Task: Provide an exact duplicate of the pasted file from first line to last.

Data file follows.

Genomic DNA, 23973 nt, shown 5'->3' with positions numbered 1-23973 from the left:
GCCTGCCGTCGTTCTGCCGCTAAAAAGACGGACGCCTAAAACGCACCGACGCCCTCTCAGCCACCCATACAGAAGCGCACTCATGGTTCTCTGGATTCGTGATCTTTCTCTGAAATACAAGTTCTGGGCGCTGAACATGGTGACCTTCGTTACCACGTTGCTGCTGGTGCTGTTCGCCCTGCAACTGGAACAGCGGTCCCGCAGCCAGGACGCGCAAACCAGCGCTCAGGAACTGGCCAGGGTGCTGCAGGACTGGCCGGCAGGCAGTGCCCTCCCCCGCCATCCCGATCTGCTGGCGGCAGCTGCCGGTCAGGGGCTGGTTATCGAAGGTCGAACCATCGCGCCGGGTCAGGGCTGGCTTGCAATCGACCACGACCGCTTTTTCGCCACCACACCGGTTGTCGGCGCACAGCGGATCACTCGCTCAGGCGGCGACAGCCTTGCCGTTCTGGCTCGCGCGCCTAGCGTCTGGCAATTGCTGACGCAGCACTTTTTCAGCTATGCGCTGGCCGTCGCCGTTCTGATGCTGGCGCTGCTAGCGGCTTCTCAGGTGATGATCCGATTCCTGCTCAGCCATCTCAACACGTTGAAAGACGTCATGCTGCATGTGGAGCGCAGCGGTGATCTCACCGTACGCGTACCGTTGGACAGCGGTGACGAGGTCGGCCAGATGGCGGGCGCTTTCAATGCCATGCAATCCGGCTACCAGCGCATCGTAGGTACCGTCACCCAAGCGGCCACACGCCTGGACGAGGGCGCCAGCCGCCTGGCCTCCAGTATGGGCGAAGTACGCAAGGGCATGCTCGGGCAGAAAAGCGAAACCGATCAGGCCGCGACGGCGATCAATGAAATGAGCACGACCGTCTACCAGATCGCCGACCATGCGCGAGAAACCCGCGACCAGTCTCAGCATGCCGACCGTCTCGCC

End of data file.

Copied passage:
Genomic DNA, 23973 nt, shown 5'->3' with positions numbered 1-23973 from the left:
GCCTGCCGTCGTTCTGCCGCTAAAAAGACGGACGCCTAAAACGCACCGACGCCCTCTCAGCCACCCATACAGAAGCGCACTCATGGTTCTCTGGATTCGTGATCTTTCTCTGAAATACAAGTTCTGGGCGCTGAACATGGTGACCTTCGTTACCACGTTGCTGCTGGTGCTGTTCGCCCTGCAACTGGAACAGCGGTCCCGCAGCCAGGACGCGCAAACCAGCGCTCAGGAACTGGCCAGGGTGCTGCAGGACTGGCCGGCAGGCAGTGCCCTCCCCCGCCATCCCGATCTGCTGGCGGCAGCTGCCGGTCAGGGGCTGGTTATCGAAGGTCGAACCATCGCGCCGGGTCAGGGCTGGCTTGCAATCGACCACGACCGCTTTTTCGCCACCACACCGGTTGTCGGCGCACAGCGGATCACTCGCTCAGGCGGCGACAGCCTTGCCGTTCTGGCTCGCGCGCCTAGCGTCTGGCAATTGCTGACGCAGCACTTTTTCAGCTATGCGCTGGCCGTCGCCGTTCTGATGCTGGCGCTGCTAGCGGCTTCTCAGGTGATGATCCGATTCCTGCTCAGCCATCTCAACACGTTGAAAGACGTCATGCTGCATGTGGAGCGCAGCGGTGATCTCACCGTACGCGTACCGTTGGACAGCGGTGACGAGGTCGGCCAGATGGCGGGCGCTTTCAATGCCATGCAATCCGGCTACCAGCGCATCGTAGGTACCGTCACCCAAGCGGCCACACGCCTGGACGAGGGCGCCAGCCGCCTGGCCTCCAGTATGGGCGAAGTACGCAAGGGCATGCTCGGGCAGAAAAGCGAAACCGATCAGGCCGCGACGGCGATCAATGAAATGAGCACGACCGTCTACCAGATCGCCGACCATGCGCGAGAAACCCGCGACCAGTCTCAGCATGCCGACCGTCTCGCC